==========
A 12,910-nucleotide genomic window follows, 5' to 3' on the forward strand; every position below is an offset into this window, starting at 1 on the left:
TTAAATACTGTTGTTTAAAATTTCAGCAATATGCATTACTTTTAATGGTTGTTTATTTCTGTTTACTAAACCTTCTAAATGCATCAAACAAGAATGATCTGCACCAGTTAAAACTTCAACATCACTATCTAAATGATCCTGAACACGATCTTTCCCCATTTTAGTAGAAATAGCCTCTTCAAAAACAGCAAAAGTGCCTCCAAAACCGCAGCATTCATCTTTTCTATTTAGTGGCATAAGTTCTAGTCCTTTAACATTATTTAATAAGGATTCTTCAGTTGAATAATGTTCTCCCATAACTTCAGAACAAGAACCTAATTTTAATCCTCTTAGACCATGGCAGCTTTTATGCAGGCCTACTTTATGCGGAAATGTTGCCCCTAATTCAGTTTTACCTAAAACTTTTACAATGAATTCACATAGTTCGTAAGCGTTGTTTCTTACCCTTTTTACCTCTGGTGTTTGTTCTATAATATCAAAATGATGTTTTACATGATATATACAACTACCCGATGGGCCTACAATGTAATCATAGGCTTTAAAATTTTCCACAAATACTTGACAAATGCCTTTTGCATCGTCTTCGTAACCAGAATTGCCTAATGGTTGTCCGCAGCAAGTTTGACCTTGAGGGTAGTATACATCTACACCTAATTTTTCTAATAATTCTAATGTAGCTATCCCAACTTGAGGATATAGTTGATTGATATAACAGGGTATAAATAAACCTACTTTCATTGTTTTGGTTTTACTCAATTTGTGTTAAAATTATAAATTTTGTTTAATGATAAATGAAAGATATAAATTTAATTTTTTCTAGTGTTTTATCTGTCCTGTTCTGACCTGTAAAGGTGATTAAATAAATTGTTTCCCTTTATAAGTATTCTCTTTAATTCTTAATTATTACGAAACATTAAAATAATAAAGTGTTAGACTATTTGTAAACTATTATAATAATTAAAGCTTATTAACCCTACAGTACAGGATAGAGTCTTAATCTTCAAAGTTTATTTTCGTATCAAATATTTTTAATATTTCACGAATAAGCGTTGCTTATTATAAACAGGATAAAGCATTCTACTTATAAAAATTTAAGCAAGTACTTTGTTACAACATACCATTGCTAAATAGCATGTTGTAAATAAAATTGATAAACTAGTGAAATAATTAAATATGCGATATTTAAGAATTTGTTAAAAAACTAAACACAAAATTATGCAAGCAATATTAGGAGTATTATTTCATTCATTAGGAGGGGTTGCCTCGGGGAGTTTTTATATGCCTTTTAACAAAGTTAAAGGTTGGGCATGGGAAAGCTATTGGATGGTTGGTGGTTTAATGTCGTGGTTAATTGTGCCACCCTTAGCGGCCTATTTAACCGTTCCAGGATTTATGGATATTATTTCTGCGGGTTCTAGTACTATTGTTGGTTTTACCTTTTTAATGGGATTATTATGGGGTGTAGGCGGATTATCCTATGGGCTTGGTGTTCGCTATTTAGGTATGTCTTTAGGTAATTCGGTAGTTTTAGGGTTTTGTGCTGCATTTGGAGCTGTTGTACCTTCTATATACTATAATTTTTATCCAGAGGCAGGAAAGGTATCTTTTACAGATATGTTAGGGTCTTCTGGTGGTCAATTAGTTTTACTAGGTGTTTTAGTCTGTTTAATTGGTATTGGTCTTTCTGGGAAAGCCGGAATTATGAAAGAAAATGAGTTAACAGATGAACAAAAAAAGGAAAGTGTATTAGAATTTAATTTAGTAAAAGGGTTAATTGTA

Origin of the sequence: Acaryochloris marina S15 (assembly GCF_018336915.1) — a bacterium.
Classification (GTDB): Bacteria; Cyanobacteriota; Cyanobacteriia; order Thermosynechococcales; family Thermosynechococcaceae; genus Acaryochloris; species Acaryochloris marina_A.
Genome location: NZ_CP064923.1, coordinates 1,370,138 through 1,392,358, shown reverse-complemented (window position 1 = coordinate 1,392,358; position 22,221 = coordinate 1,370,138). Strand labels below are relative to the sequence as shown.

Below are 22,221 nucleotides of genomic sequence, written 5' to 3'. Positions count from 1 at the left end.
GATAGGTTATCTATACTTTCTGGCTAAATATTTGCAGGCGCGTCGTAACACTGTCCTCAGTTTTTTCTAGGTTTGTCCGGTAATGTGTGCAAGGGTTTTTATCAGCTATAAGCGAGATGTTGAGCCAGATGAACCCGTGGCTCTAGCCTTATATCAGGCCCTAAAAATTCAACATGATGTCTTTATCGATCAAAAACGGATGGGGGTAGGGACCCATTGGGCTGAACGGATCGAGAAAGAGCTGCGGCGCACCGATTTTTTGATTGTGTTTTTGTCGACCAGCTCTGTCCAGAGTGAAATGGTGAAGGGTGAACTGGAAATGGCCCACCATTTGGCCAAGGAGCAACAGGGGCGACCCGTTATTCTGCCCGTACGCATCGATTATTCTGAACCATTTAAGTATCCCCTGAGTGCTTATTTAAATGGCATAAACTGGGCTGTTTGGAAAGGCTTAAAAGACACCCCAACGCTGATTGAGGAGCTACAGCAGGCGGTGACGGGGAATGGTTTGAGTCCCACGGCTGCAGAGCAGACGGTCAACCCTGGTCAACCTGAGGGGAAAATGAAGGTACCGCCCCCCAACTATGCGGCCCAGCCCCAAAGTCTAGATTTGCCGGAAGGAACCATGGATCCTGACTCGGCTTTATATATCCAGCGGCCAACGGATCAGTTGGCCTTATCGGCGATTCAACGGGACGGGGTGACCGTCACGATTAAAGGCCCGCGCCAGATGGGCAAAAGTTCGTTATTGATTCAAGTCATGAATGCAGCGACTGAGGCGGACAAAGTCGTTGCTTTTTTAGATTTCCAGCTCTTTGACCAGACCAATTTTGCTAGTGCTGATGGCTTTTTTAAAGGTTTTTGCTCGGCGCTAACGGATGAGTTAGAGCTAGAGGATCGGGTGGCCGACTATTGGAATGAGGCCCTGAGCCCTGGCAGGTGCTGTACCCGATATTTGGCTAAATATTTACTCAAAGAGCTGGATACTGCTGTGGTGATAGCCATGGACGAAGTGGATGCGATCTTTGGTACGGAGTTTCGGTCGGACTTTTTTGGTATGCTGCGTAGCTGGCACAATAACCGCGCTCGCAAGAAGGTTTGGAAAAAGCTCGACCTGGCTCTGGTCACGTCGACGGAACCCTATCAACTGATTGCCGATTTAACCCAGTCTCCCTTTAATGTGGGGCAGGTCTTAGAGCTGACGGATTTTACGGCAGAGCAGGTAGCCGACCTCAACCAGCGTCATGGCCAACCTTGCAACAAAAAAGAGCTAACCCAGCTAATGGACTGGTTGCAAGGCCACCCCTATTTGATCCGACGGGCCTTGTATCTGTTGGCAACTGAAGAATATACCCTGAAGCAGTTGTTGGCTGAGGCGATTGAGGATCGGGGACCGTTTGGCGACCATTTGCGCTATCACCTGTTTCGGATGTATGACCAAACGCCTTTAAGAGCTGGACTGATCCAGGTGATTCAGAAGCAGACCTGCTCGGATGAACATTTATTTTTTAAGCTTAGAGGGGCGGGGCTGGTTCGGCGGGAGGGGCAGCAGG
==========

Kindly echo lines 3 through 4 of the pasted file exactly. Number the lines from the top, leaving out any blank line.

Origin of the sequence: Acaryochloris marina S15 (assembly GCF_018336915.1) — a bacterium.
Classification (GTDB): Bacteria; Cyanobacteriota; Cyanobacteriia; order Thermosynechococcales; family Thermosynechococcaceae; genus Acaryochloris; species Acaryochloris marina_A.